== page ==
Addicted to novelty since 2001

Workers, Working and Workspaces

There’s a reason everybody’s talking about the new essay by Paul Graham–it’s great. It’s ostensibly concerned with open source, but in truth it’s more about how to run any kind of successful business and how to keep your staff happy.

If you could measure how much work people did, many companies wouldn’t need any fixed workday. You could just say: this is what you have to do. Do it whenever you like, wherever you like. If your work requires you to talk to other people in the company, then you may need to be here a certain amount. Otherwise we don’t care.

Here are some resources which, I think, reflect or expand upon the thinking in this essay:

3 Responses to “Workers, Working and Workspaces”

  1. Derek

    Uh, no. Office environments that include so many gew-gaws that you should never want to leave say this: “Your work is your life. You should want nothing else.” It’s not about keeping employees happy—it’s about convincing them to never stop working.

    I think Graham has a couple of good ideas: flexible work schedules and expectations that reward accomplishment rather than just showing up are good. But he overreaches severely in the rest of the essay. Most critically, he writes off everyone who isn’t a young (and implicitly male) hacker with one sentence: “Someone with kids and a mortgage should think twice before [launching a startup/becoming self-employed].” But he doesn’t address it any further.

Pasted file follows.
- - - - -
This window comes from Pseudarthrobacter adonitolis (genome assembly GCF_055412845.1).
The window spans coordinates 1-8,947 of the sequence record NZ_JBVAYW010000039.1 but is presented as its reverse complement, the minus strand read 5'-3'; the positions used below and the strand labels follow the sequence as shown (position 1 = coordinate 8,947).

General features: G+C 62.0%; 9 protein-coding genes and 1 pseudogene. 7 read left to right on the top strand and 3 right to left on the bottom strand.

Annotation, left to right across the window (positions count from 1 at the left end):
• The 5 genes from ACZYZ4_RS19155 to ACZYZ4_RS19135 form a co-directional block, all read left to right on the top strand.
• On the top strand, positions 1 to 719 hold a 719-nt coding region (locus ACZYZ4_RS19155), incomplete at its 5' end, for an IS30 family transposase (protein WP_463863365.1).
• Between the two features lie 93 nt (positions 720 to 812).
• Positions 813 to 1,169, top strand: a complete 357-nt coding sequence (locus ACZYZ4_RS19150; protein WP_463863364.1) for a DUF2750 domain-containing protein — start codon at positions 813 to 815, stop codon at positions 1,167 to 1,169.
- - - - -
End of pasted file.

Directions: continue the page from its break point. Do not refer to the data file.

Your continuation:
I’m 36. I have two kids and a wonderful wife whom I like to spend time with. I love my job, but it is my job. It is not my life. And Graham glosses over the distinction, which is fine for young hackers, but not for anyone else.

  2. Darren

    Derek: So what’s the alternative? Make workplaces kind of unsavoury, so employees will look forward to leaving? An enlightened employer will recognize that a) the more fun the workplace, the more productive and happier the employees and b) a healthy employee spends plenty of time away from work.

    Nowhere in his essay does Graham advocate that employees of large organizations should endlessly slave away. In fact, he implies the opposite (with regards to being measured on productivity instead of just showing up).

    He definitely doesn’t “write off” non-young, non-programmers. In the paragraph you quote, he’s speaking to risk:

    “Another thing that keeps people away from starting startups is the risk. Someone with kids and a mortgage should think twice before doing it. But most young hackers have neither.”

    He makes no age-specific commentary about being self-employed, just about working in a startup.

    Finally, speaking personally, I aspire to find work that fits seamlessly into my life, so that there’s not necessarily this clear division between the two. That’s a tricky proposition, but I’m definitely getting closer to that ideal.

  3. Derek

    I agree that many of Graham’s ideas early in the essay—about improving the workplace environment—are good, but he uses them as a basis for what I think is a spurious argument in the end: that we should all aspire to an “economically equal” (i.e. company-to-company) relationship with our employers, treating them as customers. I disagree, because I think for many people that relationship can’t be equal enough.

    Still, as someone who found “Hackers and Painters” underwhelming, I may be biased against Graham’s writing. I liked Maciej Ceglowski’s critique of that earlier work much better, in fact.

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